A Muslim taxi driver stated to me with great certainty, "Everyone in India is a liar". I somehow see his point, but then, of course, it must have included his own statement? While on taxi drivers, the average Indian taxi-man is a fearless horn-blasting chicken challenger of everything on the road, whether left, centre or even right, only holy cows usually exempted. Unwitting fares from abroad shudder, cringe, wail and pray (maybe excluding such as Italians, Philippinos etc.). Another Muslim's taxi we took was emblazoned with the ominous slogan 'Live like Ali, Die like Hussain'. Once aboard we worried as to which was it to be, for he drove like Hussain out of hell.

Stubborn insistence and assumed self-certainty are combined to a high degree, and tends to increase with their 'rank', degree of social authority, though of course with some notable exceptions. This is almost inescapable for those within the diverse Indian social order, with its castes and countless sub-castes, multifarious sects, family and other hierarchies (like relative age), plus great ethnic variations and endless gradations of riches and poverty, any person met must either be above or below yourself to some degree. Equality is never really assumed. As the Indian social commentator and satirist, Cyrus Brocha, explained it: Know your place’ is like a game – when any Indian meets a fellow Indian, we immediately decide to adopt an inferior or superior stance. A fellow Indian is either below you or above you in the social scale, never equal. Let’s look at this chart/ Father/mother, above you. Children, below you. Mr. Sharma, your neighbour, who is older, above you. Mrs. Sharma who is younger, below you.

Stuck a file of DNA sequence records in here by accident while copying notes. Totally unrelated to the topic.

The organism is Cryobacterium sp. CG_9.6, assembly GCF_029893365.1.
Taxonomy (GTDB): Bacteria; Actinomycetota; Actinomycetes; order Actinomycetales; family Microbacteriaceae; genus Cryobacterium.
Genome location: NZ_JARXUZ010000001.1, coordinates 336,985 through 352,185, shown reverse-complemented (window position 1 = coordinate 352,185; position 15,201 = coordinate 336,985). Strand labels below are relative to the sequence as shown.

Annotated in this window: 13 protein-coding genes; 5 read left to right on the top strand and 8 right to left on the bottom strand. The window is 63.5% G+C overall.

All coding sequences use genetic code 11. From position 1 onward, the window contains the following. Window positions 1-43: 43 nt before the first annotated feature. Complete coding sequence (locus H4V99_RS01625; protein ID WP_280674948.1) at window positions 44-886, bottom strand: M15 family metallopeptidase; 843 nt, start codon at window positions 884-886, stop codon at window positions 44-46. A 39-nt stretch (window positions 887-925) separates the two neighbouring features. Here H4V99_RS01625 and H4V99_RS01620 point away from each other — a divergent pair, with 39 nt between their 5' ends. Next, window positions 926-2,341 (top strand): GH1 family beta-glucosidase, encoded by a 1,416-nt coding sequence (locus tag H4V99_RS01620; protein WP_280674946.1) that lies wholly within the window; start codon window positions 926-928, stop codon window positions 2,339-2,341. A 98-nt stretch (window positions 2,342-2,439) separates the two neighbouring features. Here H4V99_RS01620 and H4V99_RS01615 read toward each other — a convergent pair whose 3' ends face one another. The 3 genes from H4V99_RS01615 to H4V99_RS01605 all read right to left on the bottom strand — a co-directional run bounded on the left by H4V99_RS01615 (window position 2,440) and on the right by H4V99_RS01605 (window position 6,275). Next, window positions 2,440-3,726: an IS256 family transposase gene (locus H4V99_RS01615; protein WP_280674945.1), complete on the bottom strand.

A pigeon, below you. A cow, above you. A God you’ve heard of, definitely above you. A God you haven’t heard of, still above you. A normal building, below you. A religious structure, above you. The sun, moon and stars above you. People in a village in the Sunderbans, below you. ....... Your driver, below you. A famous driver like Lewis Hamilton, above you........’"

A few everyday discomforts

One comes across remnants of pre-industrial 'technology' throughout the land and almost every connection. After having got used to seeing acres of slum dwelling, most noticeable is the rickety-looking bamboo and wooden scaffolding used in erecting high-rise buildings, with women coolies carrying heaps of bricks and material on their heads up treacherous planks and steps. Though Indian architecture in big cities is catching up with more advanced countries, a huge number of buildings are erected and designed in traditional ways, with the failings of old. Bathrooms and toilets based only on buckets and drains are still common, except in luxury hotels and better-off homes. If there are washbasins (a pukka modern sign), the waste water may run through the plug straight onto your feet, slopping the bathroom floor. The consequence of this is seen in the inordinate number of broken hips, legs and ribs in bathrooms in India.

The flat roof is still very widely found, which Nirad Chaudhuri discovered came originally from the Middle East in ancient times when the Aryans migrated to India. Though it can provide some air and catch any breeze that may slightly relieve the stifling heat of summer, the problem comes during the monsoon when a flat roof catches the downpour full on. Though fans are found increasingly, air conditioning is still not so common even in cities, and air vents are very often located where there is no chance of wind entering rooms. Lights are often installed where they glare in your eyes once you sit or lie down. The brightest fluorescent tubes are not uncommonly set facing the occupants of a room, and soft back-lighting is restricted to quality hotels and the like.